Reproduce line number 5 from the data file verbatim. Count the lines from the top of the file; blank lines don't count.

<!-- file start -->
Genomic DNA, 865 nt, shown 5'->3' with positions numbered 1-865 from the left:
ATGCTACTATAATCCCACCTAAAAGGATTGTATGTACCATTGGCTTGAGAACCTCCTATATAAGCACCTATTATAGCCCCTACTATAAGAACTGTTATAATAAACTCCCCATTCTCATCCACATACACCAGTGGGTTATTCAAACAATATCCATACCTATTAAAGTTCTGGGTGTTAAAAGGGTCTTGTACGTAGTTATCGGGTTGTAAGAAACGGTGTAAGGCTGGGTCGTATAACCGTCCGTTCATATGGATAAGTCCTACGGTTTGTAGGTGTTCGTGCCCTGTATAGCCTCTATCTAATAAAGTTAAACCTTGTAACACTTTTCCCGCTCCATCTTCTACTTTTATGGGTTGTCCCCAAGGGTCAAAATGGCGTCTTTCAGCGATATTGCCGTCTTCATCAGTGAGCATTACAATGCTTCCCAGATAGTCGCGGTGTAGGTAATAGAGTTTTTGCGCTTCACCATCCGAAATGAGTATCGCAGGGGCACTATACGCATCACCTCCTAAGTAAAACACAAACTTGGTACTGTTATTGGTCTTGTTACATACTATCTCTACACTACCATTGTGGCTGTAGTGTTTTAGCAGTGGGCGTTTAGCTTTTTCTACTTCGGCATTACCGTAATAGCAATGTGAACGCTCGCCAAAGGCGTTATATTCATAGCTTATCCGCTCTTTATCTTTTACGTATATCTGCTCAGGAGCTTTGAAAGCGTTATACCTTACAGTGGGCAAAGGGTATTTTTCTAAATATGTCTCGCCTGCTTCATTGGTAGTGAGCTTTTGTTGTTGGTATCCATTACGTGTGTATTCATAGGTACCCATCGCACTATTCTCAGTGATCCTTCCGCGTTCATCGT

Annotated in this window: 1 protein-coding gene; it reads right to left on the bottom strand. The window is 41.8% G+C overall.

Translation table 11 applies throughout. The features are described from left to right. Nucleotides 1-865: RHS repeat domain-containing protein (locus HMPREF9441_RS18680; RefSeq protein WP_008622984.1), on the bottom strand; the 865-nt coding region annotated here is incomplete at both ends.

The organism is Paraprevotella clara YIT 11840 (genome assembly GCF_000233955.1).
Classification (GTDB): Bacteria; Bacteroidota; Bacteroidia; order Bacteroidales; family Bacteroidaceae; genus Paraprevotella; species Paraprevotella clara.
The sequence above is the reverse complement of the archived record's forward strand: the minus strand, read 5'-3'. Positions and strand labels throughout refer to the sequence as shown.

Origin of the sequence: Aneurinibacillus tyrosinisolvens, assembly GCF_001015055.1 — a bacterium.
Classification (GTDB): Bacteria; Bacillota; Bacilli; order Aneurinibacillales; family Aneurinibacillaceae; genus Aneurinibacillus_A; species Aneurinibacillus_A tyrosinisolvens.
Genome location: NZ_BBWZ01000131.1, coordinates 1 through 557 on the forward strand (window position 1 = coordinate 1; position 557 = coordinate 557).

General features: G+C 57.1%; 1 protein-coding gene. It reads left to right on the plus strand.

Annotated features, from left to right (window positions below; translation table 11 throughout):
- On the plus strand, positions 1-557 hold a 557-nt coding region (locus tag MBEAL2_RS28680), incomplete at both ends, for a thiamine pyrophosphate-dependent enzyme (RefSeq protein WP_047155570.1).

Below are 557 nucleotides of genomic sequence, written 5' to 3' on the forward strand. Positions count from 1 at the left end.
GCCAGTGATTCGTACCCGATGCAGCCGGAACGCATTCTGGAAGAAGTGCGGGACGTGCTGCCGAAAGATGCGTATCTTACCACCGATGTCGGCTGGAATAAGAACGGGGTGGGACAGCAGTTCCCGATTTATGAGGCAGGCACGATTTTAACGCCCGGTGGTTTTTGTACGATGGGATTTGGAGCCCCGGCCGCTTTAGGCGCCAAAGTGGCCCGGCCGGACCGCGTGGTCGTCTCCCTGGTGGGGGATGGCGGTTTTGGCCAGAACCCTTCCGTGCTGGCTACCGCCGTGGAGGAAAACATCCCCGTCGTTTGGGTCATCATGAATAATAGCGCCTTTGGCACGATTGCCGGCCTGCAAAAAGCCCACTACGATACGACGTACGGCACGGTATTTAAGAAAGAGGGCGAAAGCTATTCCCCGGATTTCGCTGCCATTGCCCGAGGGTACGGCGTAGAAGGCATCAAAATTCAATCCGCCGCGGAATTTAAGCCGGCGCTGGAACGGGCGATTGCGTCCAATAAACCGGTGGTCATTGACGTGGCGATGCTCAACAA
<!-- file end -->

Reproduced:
The organism is Paraprevotella clara YIT 11840 (genome assembly GCF_000233955.1).